A Sea Change in Equity Research
The lack of integrity and objectivity in some research departments in the late 1990s is still causing widespread shifts in this and other related industries, and probably will for quite some time to come. Much of the economic reorganization of the investment banking and equity research industries has come as a direct result of the backlash stemming from unethical analysts and research departments, and their exposure during the recent bear market for U.S. traded stocks. Harbinger Research exists as a result of these changes in the industry.
Why be objective?
Clearly, for equity research to be of value to the market as a whole, equity analysts must hold themselves to the highest standards of personal and professional conduct. As AIMR members and in most cases as CFAs, we at a minimum hold ourselves to AIMR’s Code of Ethics and its Standards of Professional Conduct.
But isn’t it financially in our best interest to always say something positive?
In addition to believing in integrity and honest communications as individuals and as professionals, we also believe it is in our best interest financially to maintain a strict objectivity in our research. Although such objectivity may mean we miss out on a new client from time to time, in the end it will build a high level of Street credibility for us. This credibility will in turn make our research much more impactful in the financial markets, enhancing its value to all enrolled companies, and to us as well. Therefore, we see maintaining a strict research objectivity to be in our own best interest, as well as being consistent with our personal beliefs.
We are 100% uncompromising in this regard: public companies or their investors can purchase research coverage, but they cannot under any circumstances purchase an investment rating.
"Distribution of Ratings" – How Does This Apply to Harbinger Research?
The conventional wisdom states that you can tell how objective a research department is based on how its ratings are distributed; the implication being that departments and firms that only rate companies positively must not be very objective. However, we believe this logic is flawed, and is inapplicable to a company like ours. Here’s why.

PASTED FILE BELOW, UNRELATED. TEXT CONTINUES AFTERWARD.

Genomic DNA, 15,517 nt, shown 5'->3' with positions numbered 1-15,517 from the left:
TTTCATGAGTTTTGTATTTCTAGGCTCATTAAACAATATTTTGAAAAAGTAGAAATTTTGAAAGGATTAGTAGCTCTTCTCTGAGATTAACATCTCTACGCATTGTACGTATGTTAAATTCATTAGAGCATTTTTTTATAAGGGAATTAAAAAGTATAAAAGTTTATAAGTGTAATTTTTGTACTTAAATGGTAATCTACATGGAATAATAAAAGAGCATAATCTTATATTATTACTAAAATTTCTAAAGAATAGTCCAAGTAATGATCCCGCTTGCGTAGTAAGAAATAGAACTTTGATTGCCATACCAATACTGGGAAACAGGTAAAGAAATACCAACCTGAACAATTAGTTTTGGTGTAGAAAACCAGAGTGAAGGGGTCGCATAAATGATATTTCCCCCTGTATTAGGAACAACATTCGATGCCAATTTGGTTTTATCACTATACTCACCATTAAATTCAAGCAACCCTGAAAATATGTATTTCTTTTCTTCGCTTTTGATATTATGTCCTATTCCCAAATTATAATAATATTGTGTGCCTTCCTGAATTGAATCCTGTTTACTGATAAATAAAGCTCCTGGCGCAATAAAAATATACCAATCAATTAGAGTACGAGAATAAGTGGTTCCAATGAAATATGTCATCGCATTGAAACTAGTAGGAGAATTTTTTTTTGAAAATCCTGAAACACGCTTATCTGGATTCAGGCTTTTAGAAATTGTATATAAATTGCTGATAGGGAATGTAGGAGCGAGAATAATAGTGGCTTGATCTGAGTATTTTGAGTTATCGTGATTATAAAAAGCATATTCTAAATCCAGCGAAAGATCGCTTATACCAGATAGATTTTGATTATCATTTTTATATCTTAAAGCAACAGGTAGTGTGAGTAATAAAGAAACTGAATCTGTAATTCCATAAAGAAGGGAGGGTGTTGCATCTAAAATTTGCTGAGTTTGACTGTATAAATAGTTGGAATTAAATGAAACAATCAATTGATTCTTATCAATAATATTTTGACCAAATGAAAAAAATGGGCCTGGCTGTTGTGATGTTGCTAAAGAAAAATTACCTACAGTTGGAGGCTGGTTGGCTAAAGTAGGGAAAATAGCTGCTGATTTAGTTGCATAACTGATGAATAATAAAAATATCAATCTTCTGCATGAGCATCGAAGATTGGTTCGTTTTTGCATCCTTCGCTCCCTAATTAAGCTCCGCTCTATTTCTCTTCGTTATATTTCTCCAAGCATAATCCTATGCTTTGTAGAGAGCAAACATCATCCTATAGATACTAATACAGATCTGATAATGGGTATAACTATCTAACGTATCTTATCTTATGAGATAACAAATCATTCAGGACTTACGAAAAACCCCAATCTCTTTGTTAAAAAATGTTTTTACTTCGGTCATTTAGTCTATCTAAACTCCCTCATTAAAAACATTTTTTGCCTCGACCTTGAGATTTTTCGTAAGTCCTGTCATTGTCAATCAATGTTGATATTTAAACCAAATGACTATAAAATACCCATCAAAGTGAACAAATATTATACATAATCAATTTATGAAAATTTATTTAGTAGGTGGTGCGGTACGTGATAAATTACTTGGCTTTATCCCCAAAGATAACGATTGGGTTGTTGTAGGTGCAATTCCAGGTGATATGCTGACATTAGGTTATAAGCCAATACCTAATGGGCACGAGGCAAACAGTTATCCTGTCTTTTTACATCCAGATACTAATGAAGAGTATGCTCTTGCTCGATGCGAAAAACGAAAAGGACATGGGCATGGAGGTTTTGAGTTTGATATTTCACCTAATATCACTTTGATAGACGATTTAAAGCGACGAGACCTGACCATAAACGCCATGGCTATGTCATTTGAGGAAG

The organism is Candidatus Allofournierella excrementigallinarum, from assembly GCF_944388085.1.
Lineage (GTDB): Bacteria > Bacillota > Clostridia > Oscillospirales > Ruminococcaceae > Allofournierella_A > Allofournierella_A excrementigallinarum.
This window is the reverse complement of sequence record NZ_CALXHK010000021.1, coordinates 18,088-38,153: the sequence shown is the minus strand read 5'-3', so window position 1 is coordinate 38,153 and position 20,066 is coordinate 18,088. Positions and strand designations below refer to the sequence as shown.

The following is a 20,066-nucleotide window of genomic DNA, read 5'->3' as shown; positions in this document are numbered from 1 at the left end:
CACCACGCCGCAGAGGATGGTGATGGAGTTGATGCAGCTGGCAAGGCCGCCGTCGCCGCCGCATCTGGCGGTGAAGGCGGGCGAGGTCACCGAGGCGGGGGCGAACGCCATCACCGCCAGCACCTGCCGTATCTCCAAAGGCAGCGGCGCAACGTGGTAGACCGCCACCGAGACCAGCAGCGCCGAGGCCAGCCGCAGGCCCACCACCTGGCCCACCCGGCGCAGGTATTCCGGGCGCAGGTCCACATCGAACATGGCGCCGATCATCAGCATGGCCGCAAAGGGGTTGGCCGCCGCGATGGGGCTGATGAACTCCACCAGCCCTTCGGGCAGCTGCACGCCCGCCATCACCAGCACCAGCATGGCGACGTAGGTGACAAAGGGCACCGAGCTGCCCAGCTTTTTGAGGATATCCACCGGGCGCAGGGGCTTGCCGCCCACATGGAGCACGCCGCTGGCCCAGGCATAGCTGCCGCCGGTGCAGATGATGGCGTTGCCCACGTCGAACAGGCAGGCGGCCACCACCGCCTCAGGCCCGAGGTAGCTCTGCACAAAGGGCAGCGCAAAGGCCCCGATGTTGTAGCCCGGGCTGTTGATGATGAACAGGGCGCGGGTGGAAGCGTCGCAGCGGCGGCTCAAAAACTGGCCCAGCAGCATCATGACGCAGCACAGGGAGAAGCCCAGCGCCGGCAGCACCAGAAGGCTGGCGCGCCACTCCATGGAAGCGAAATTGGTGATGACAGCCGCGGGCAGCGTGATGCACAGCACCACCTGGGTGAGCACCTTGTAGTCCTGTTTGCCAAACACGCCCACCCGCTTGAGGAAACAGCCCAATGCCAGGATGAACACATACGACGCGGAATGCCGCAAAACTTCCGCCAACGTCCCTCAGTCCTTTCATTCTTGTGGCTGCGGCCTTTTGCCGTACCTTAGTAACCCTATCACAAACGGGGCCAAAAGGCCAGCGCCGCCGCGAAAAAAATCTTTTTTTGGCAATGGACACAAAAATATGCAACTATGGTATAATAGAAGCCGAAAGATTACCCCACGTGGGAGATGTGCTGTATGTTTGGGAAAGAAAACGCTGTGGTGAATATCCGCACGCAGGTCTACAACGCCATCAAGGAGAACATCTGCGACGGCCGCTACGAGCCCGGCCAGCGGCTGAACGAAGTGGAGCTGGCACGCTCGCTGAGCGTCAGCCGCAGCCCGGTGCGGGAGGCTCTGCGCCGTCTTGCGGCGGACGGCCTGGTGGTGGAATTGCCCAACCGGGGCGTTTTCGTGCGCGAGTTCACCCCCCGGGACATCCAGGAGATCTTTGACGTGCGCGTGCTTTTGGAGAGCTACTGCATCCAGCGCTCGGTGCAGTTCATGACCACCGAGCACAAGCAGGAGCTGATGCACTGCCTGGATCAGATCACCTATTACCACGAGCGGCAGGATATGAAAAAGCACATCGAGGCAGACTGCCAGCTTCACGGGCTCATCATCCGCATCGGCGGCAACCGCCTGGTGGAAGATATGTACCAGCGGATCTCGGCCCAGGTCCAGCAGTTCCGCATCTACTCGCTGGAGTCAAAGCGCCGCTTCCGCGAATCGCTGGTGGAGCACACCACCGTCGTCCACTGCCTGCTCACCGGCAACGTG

In many cases, the enrolling company will be the purchaser of our research coverage, and it is a business reality that corporate executives are not likely to be happy paying us to say their stock is overvalued. Because of this business reality, we allow paying companies to opt-out of coverage once we have completed our research, but before we write our initial report and initiate coverage. This allows us to maintain research objectivity without creating an unhappy customer base. It also creates a structural bias to the companies we have under coverage – we are unlikely to be hired by companies that believe they are overvalued, and hence it is natural that most of the companies we cover will be rated Neutral or better.
The notable exception to this is when we are hired by one or more investors to research a company they believe to be clearly overvalued. If we agree, we will initiate coverage on that company with a Sell or Strong Sell rating, and as that company is not the purchaser of our services, we will not offer them an opt-out opportunity.
Note that once a company is under research coverage, we will change our investment rating as we see fit and deem necessary, regardless of whether or not that causes us to downgrade the covered company to Neutral, Sell, or Strong Sell.